When the map says race but all you can talk about is fatherhood

Raj Chetty and colleagues have a new paper showing that “childhood environments play an important role in shaping gender gaps in adulthood.” Essentially, boys from poor or or single parents are doing worse. Also, this gender difference is greater in Black and poor places.

The tricky thing with this data, and I don’t blame Chetty et al. for this, although I would like them to say more about it, is that they don’t know the race of the children. The data are from tax records, which allow you to know the income and marital status of the parents, but not the race. But they know where they grew up. So if they have a strong effect of the racial composition of the county kids grow up in, but they don’t know the race of the kids, you have to figure a big part of that is race of the kids — and by “you” I mean someone who knows anything about America.

So here’s their map of the gender difference in employment rates associated with having poor parents:

chetmap

To help make the point, here is their list of local areas at the top and bottom of the map:

chettab

I hope that is enough to make the point for the demographically literate reader.

I credit them in this paper for at least using percent Black as a variable, which they oddly omitted from a previous analysis. This allows the careful reader to see that this is the most important local-area variable — which makes perfect sense because it is doing the work of the individual data, which doesn’t include race.

racechettyeffects

Wow!

It’s important that these examples are all about employment rates. We know that the penalty for being a Black man is especially large for employment, partly because of the direct effects of mass incarceration, but also because of discrimination, some of which is directly related to incarceration and the rest of which may be affected by its aura. This is not something we measure well. Our employment reporting system does not include prison records. Prisoners are excluded from the Current Population Survey, but then included when they are released. So they show up as jobless (mostly) men.

Whenever you see something about how race affects poor men, you have to think hard about what incarceration is doing there — we can’t just rely on the data in front of us and assume it’s telling the whole story, when we know there is a massive influence not captured in the data.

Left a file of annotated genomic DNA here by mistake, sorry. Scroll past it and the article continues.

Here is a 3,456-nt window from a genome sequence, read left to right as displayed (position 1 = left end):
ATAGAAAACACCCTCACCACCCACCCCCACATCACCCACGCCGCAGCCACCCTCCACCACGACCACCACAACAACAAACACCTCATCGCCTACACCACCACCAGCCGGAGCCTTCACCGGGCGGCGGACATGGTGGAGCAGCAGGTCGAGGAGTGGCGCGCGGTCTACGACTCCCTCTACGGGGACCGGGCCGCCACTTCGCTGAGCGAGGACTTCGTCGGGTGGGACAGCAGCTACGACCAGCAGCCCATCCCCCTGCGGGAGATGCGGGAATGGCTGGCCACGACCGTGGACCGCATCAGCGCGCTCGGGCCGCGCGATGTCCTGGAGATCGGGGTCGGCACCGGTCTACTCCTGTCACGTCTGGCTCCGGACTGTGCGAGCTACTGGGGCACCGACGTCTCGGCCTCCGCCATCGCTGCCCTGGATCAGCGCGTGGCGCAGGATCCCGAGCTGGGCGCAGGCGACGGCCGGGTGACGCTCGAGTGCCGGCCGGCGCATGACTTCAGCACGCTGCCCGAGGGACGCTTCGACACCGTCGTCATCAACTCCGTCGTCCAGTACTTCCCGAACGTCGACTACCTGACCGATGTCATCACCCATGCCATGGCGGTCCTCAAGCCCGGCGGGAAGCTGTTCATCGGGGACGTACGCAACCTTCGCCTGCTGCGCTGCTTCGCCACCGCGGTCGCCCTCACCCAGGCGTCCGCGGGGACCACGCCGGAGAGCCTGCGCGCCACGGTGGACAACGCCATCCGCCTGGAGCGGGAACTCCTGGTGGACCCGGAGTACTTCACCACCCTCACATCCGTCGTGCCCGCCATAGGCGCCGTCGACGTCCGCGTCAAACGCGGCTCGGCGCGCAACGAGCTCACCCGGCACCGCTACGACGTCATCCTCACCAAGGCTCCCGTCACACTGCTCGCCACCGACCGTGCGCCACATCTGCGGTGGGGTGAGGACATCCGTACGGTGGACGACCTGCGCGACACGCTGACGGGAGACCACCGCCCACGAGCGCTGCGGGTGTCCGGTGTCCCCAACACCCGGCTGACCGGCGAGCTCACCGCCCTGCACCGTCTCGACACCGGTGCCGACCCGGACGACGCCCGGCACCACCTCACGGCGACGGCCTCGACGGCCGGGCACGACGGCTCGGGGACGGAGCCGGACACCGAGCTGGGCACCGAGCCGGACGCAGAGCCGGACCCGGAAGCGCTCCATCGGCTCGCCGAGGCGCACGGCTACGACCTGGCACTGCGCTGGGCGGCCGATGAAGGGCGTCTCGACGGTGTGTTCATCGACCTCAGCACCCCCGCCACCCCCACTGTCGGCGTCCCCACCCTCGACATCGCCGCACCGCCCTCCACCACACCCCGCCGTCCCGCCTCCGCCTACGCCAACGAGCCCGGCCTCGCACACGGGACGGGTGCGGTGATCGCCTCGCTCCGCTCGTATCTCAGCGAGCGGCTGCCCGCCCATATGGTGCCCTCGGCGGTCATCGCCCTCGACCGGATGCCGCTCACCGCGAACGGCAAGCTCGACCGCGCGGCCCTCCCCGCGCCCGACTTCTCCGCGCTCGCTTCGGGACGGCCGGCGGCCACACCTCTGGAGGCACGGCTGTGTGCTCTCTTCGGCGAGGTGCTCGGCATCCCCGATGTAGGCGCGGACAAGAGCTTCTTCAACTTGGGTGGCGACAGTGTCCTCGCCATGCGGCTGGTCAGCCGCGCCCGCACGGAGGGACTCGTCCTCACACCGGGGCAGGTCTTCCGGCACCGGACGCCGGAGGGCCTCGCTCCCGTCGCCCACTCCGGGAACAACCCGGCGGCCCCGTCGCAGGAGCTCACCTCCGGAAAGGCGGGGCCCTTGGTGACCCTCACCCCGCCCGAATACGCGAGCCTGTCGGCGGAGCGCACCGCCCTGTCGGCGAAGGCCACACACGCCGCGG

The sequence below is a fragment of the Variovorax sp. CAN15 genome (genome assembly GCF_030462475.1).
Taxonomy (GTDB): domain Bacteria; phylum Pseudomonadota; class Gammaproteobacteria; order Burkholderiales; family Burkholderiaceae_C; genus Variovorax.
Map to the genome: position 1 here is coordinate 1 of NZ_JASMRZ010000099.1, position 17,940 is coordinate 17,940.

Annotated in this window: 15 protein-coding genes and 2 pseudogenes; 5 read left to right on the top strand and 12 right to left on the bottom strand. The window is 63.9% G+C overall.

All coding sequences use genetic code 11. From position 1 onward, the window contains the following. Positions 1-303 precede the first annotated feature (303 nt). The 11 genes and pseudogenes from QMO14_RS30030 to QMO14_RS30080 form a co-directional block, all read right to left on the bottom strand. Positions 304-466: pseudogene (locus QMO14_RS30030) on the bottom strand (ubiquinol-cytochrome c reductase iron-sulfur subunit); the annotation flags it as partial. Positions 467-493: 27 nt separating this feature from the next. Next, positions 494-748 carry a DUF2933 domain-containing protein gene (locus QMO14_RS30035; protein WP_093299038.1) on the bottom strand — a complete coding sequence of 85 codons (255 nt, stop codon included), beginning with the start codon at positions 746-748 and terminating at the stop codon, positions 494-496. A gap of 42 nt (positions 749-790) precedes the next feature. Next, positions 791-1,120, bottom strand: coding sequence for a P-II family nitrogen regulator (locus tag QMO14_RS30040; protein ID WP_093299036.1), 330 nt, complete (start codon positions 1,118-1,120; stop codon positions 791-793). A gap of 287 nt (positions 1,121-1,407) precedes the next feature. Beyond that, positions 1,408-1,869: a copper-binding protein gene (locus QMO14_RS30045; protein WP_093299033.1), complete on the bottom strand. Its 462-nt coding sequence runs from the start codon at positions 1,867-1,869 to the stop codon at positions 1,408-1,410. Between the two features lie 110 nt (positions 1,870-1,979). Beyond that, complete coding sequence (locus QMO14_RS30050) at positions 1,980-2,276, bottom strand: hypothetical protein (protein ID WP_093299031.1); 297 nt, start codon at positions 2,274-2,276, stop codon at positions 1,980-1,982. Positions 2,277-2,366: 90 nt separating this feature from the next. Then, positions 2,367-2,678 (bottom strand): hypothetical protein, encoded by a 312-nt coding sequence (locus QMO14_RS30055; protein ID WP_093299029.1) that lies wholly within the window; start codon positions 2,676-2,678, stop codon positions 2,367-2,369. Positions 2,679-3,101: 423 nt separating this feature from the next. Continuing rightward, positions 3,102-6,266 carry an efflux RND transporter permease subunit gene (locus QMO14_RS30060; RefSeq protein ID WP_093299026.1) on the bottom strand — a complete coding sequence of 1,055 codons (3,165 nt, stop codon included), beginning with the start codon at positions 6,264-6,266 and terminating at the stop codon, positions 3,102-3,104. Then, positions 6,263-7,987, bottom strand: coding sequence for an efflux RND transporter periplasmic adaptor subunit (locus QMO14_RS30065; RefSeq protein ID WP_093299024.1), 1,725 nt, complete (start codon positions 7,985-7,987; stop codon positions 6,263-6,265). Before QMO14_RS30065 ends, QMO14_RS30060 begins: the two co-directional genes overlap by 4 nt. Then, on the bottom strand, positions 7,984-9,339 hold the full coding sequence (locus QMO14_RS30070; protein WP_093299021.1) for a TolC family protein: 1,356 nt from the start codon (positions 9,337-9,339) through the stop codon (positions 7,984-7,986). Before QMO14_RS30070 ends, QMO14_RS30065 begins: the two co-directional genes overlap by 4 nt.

This is exactly what marriage promoters delight in doing. I give just one example, a blog post by the Brookings Institution’s Richard Reeves, which — amazingly, astoundingly, remarkably, disappointingly, not surprisingly — discusses the effect of growing up poor and “less-educated” in Baltimore (Baltimore!) without once mentioning race or incarceration. Instead, he goes right to this:

Wanted: Fathers

Of course, there is much more to being a man than money: in fact, to define masculinity in breadwinning terms alone is a fatal move. As Barack Obama said on Fathers’ Day seven years ago, fathers are “teachers and coaches. They are mentors and role models.” But as he also said, “too many fathers are missing—missing from too many lives and too many homes.” In its poorest neighborhoods, America faces a fathering deficit, one that will make it even harder for the boys of today to make it as men in the new world.

Fatherhood is important. You could investigate a fathering deficit, but if you really cared about it you want to look at in the context of well-known, massive causes of harm to Black boys in America, chief among them racism and mass incarceration.

 

10 Comments

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10 responses to “When the map says race but all you can talk about is fatherhood

  1. Phil Cowan

    Of course racism and mass incarceration harm Black children, or any children, but don’t you think that one factor in that harm is how those factors interfere with the connection between fathers and their children.

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      • Vijay

        But how do you gt a correlate for discrimination? It is not like a piece of information you can read out of W2.

        I am not understanding the figure correctly. Does it say the highest correlates to gender differences in employment rate are, the following in order:

        1. Racial segregation
        2. Poverty segregation (I do not know what this means; I assume poverty always segregates in a free market)
        3. Fraction < 15 minutes to work
        4. Fraction single moms
        but then
        5. is Fraction married

        What is the meaning of 4 vs. 5? If fraction single and fraction married are both causing the same employment gender differences, why talk about it? Just say, if you are a black man, you are screwed whether you are married or single.

        Harking back to my point, I am not clear how discrimination can be factored in from W-2 data; I thought immigration would have a much larger impact but percentage foreign born seem to have little impact. May be that is because cities with large black populations do not attract immigrants because of lack of jobs to begin with; and that is the problem with a zipcode/W-2 analysis. People work far from where they live an competition comes from other people who live even farther.

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  2. Laura Lindberg

    They used tax records!

    Sent from my iPhone

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  3. Pingback: Why Have Marriage Rates Declined – spottedtoad

  4. assman

    There was vastly more systematic racism in the 1950s so your argument doesn’t make sense.

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